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Business Tax Compliance in Worcester: How Corporate Attorneys Assist Clients

Corporate attorneys assist businesses with a myriad of compliance issues, including those that involve federal and state tax matters. Retaining experienced legal counsel can ensure your business does not run afoul of the often complex tax codes that the IRS and Massachusetts Department of Revenue (DOR) expect companies to follow. We bring a multidisciplinary approach to advising clients in all aspects concerning business taxes.

The Importance of Tax Compliance

Businesses are required to comply with a number of tax laws and regulations. For instance, they have to report certain information to the IRS and DOR, including details about their employees. They must also notify the taxing authorities about the amount of money they pay their employees and how much money was withheld from worker paychecks, as well as pay the withholdings to the taxing entity. The company itself must file and report its income to tax agencies as well.

Failure to comply with tax laws is a serious issue that could risk the financial and legal health of a business. For starters, the company may find itself the subject of IRS and/or DOR audits and investigations. The business might be fined if it is determined to have violated the law, including by filing documents late or not at all. In some cases, businesses must defend themselves from employee lawsuits over their failure to follow tax laws. These and other consequences could cost the business enormous sums in legal fees, court costs, judgments, and diverted company resources. Ultimately, the business may take a hit to its reputation and market strength.

How our Attorneys Can Assist with Business Compliance

SederLaw’s attorneys practice across a multitude of relevant areas, such as corporate, tax, and employment law. Our experienced lawyers can help advise on matters such as:

  • Tax withholding: Your business must withhold certain taxes from employee paychecks, for instance Social Security and Medicare, and ensure payments are timely forwarded to the IRS and DOR.
  • Non-employee reporting: In addition to withholding taxes for employees, a business that uses independent contractors must report how much their contractors are paid.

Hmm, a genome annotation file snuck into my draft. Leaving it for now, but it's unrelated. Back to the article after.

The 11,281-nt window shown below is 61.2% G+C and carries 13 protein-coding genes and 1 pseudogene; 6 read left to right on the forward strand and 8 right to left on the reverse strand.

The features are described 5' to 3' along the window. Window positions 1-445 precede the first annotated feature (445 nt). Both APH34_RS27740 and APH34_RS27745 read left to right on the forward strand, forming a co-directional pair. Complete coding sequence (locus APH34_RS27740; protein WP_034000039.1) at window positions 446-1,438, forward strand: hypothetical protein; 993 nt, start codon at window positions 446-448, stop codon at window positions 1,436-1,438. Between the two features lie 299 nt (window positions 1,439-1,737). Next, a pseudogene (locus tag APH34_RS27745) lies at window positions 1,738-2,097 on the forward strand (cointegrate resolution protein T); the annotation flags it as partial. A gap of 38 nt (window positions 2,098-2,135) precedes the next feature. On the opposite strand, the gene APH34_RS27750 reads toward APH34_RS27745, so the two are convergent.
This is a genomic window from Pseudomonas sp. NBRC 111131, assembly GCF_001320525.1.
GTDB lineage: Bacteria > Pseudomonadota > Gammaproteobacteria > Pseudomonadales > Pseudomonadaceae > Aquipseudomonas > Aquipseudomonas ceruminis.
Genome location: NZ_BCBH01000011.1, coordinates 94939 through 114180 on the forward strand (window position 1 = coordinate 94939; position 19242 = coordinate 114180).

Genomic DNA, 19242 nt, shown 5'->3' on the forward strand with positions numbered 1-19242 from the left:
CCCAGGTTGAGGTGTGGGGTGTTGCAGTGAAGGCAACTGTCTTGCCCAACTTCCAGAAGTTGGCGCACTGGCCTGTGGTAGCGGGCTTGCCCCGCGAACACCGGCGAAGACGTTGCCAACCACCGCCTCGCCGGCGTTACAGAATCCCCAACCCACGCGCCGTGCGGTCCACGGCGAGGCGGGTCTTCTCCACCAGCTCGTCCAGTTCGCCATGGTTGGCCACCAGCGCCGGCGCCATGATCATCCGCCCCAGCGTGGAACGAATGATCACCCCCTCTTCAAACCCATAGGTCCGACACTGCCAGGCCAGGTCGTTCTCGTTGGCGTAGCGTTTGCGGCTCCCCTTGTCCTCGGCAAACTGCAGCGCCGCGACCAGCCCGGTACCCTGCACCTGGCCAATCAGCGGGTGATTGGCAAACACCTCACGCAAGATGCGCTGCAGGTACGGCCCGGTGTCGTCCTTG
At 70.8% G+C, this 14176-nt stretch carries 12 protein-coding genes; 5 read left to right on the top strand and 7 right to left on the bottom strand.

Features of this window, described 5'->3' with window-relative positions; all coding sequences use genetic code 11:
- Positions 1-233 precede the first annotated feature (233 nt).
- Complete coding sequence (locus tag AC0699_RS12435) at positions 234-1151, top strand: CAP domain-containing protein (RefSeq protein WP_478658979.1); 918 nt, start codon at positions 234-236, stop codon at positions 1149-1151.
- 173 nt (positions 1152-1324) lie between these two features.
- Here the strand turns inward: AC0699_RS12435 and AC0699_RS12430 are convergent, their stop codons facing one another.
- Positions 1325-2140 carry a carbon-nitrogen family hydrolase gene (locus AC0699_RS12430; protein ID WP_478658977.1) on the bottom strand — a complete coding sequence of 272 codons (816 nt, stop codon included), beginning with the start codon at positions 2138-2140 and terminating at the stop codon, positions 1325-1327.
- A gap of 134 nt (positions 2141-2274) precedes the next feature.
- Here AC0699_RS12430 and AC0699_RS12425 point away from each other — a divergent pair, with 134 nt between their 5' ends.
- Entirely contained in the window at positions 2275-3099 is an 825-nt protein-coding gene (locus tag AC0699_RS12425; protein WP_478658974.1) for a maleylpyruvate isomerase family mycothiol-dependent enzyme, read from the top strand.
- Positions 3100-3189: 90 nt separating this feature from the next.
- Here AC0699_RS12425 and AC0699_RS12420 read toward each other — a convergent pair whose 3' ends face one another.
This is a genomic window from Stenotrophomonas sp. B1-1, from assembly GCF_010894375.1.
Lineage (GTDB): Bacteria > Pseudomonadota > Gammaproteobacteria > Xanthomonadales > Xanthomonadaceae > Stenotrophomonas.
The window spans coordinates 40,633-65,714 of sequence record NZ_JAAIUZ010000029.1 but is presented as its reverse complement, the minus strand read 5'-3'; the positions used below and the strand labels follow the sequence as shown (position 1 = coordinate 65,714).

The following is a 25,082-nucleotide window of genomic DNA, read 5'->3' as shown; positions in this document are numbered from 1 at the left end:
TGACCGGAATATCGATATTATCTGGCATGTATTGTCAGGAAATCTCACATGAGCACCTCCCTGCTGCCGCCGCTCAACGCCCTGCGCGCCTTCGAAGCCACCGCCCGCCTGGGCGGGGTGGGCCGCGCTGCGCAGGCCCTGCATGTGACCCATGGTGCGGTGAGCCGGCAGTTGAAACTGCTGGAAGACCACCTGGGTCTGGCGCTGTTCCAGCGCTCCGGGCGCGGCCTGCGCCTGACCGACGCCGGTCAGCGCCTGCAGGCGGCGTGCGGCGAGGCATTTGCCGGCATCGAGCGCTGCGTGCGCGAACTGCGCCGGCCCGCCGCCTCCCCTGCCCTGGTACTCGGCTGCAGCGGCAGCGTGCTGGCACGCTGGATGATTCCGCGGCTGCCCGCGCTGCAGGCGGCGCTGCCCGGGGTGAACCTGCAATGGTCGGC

• Employee misclassification: Many employers mistakenly classify their employees as independent contractors. Massachusetts employers can face criminal enforcement or civil penalties for misclassifying employees as contractors under the law.
  • Sales tax issues: Businesses that sell goods are required to collect sales taxes and pass them on to the state, but many fail to do so.
  • Business organization: How the business is organized (for instance, as a corporation or limited liability company) can make a difference in the amount of taxes paid and required forms to file.
  • Income reporting: A business, especially one that accepts cash payments, may inadvertently underreport income and trigger tax compliance issues.
  • Business write-offs: While the tax code allows businesses to write off certain expenses, these are often misunderstood and could land the company in hot water.
  • Expiring deductions and credits: Some tax deductions and credits have expiration dates, and not keeping up with them may cause trouble for your business.
  • Cash vs. accrual accounting: Companies are generally allowed to choose between a cash or accrual method for paying taxes, but they must be consistent and meet certain conditions.
  • Missed filing deadlines: Perhaps the easiest way to fail tax compliance is failing to make required filings on time, or at all.

If you would like to learn more about how our attorneys can serve your business tax compliance needs, reach out to us today.